The American suffered for most of the race following a crash in stage 5
PARIS (VN) — 3,404 kilometers. From Corsica, across France, and back again. A long way to ride for a little triceratops.
But there he’s been, sitting on top of Tom Danielson’s bike, with a front row view of the whole Tour de France.
Danielson (Garmin-Sharp) came to the Tour with big hopes — after an early exit from last year’s race, he believed he had once again found the form that carried him to eighth place in 2011 — and a little toy dinosaur, a parting gift from his 3-year-old son, Steven, glued to his bike for good luck.
But in a rough and tumble Tour from which few riders escaped completely unscathed, Danielson’s luck once again failed him. The 35-year-old went down hard in the massive pileup at the finish of stage 5 in Marseille, tearing his left calf, an injury that left him limping through much of the remainder of the race.
“You know, it’s been a different Tour for me,” said Danielson a day before the Tour’s finish. “You know, I came in here with really good form, and had a bad crash on stage 5 … That really changed my whole world.”
Instead of racing to the mountaintops with the GC favorites, Danielson found himself playing the role of a domestique for the first time ever at the Tour, assisting Garmin’s young star Andrew Talansky and pedaling in the grupetto as he tried to rest his injured leg. On Sunday, he rolled onto the Champs-Élysées in 60th place overall, more than two hours back. He told VeloNews that he has tried to take the philosophical view of his disappointing Tour.
“That’s the name of the game, and it’s different every year,” he said. “The Tour is especially different, because so many guys come in with the ability to ride top five or top 10, and then they have to change the whole thing and just go with it. But that’s the Tour de France.”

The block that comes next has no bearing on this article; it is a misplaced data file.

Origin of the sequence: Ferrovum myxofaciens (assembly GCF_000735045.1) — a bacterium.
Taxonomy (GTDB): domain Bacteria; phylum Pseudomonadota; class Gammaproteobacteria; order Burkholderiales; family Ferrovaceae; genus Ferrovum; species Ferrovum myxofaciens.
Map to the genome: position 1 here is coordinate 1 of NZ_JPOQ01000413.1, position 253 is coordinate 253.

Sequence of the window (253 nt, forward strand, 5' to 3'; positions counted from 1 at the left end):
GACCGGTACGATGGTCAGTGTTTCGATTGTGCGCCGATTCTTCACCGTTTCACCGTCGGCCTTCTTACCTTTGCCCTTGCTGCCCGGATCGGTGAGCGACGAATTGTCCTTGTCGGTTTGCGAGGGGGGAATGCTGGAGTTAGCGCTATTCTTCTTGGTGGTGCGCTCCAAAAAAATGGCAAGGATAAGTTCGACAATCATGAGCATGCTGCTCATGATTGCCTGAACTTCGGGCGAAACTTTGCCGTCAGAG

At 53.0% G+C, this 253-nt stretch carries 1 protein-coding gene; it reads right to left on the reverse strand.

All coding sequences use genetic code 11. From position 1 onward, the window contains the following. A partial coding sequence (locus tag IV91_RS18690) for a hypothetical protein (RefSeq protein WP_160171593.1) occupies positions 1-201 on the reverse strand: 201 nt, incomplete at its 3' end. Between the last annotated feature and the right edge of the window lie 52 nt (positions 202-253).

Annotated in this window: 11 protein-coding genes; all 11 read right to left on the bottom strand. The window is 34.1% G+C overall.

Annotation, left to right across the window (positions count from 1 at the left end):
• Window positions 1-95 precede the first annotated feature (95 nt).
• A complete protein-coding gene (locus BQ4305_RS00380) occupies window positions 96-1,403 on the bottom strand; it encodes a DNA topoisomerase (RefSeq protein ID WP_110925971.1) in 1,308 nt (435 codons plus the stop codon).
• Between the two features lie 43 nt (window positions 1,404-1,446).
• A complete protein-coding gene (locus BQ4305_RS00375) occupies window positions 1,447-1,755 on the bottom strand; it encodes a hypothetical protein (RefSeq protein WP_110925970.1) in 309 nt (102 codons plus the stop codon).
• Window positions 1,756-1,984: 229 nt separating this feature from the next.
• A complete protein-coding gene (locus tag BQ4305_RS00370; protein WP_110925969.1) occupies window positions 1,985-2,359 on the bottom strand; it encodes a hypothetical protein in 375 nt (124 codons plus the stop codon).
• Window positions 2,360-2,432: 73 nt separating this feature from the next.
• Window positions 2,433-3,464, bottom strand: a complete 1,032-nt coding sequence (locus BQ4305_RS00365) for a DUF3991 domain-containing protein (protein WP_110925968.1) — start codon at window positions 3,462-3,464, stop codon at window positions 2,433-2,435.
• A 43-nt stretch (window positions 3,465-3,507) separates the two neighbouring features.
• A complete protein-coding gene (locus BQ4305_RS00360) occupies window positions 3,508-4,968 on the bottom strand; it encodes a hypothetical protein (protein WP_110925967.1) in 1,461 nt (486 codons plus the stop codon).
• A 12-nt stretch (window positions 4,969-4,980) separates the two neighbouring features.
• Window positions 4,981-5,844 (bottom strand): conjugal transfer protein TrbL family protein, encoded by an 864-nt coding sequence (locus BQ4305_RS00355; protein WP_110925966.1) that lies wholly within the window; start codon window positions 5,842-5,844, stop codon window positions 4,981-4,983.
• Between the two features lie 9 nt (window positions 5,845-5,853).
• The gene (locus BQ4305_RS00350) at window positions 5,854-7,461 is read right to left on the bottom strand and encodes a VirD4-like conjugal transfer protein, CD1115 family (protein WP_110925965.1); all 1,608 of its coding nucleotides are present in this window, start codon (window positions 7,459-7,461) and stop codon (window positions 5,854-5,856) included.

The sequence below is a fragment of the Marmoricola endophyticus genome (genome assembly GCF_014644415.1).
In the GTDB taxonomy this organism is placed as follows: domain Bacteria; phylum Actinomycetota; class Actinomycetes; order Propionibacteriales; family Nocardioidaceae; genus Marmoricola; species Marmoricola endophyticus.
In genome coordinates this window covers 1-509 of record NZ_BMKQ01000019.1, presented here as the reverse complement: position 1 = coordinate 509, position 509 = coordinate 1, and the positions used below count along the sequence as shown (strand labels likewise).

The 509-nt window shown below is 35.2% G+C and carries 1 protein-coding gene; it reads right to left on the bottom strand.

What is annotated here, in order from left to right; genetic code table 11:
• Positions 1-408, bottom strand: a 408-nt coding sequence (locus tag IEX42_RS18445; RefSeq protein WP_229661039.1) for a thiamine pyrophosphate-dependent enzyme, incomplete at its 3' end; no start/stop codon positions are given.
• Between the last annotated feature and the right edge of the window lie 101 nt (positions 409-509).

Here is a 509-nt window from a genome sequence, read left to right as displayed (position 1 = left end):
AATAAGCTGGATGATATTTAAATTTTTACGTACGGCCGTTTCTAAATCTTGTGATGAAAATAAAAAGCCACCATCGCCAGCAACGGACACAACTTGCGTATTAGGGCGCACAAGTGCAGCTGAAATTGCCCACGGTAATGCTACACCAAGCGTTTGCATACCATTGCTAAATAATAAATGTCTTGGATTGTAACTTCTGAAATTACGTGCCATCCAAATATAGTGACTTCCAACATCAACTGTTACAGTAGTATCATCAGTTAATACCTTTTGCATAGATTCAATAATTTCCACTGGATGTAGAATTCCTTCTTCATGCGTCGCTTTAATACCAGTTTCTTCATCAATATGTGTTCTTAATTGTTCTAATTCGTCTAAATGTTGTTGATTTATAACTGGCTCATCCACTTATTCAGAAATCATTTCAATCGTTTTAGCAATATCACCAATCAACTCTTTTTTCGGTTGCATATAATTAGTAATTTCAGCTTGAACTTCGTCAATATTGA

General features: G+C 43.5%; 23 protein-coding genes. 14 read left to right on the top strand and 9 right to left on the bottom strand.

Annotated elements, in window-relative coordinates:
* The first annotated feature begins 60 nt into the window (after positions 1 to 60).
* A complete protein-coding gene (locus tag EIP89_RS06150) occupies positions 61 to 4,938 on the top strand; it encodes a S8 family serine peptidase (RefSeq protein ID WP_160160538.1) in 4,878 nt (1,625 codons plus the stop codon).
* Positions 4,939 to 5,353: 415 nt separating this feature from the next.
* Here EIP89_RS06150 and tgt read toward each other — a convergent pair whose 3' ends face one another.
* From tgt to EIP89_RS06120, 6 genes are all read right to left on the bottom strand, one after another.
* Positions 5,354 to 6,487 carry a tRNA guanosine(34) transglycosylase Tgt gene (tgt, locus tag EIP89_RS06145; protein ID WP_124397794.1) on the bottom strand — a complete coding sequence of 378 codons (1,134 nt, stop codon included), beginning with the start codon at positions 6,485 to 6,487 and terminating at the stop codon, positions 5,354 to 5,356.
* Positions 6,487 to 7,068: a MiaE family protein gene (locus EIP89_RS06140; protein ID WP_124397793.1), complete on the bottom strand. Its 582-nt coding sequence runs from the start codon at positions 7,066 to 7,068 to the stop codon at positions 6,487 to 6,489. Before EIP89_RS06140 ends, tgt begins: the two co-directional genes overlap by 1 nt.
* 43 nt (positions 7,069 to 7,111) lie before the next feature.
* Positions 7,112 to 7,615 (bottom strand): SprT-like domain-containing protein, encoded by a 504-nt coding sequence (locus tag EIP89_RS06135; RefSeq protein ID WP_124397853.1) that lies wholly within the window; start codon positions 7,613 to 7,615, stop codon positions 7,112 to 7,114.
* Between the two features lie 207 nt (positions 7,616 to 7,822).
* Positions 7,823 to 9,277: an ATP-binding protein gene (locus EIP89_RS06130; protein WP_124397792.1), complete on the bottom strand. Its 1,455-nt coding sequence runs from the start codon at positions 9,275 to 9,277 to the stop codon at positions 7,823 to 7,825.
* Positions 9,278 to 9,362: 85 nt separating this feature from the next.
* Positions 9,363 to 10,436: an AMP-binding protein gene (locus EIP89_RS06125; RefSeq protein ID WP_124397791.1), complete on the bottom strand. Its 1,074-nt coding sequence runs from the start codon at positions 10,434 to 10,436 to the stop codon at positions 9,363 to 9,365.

And, even in disappointment, Danielson has found satisfaction in assisting teammates Talansky, who rode his way into the top 10 overall in the Alps, and Dan Martin, who won a stage in the Pyrénées.
He also rode in his first ever breakaway on the Tour’s queen stage, making two ascents of l’Alpe d’Huez at the front of the race. But his group was swept up by the GC leaders during their second climb.
“I started to feel pretty good the last few days, got in the breakaway that one day,” he said. “But, like I said, I’ve been going easy the whole race and my body was just screwed up. It just wasn’t ready to go full on, you know? The engine just couldn’t go. So it sucked, because that was a really great opportunity for me, but I had to take it with a grain of salt.”
Now Danielson — and his little dinosaur — heads for home, hoping to put a difficult Tour, part of an often difficult 2013 campaign, behind him. There were glimmers of the old Danielson and the steady grand tour GC rider he was two years ago in his fourth-place performance at the Tour of Romandie, but he battled illness at the Giro d’Italia and battled injury here in France. He said that, good or bad, his year has left him confident of a good showing ahead of two big stage races at home in the United States.
“Looking at it positively, I’ve done the Giro, got through that, was sick and then after that, did the Tour,” he said. “I had great results in the beginning of the year, two top 10s in Romandie, so I’m happy. And with Colorado and Utah on the horizon, I’m motivated.”